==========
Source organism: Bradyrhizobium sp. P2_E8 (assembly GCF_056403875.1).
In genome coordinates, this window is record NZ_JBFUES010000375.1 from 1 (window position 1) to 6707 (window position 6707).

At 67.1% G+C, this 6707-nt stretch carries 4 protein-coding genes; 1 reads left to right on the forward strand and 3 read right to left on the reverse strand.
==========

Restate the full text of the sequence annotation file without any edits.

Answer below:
Source organism: Bradyrhizobium sp. P2_E8 (assembly GCF_056403875.1).
In genome coordinates, this window is record NZ_JBFUES010000375.1 from 1 (window position 1) to 6707 (window position 6707).

At 67.1% G+C, this 6707-nt stretch carries 4 protein-coding genes; 1 reads left to right on the forward strand and 3 read right to left on the reverse strand.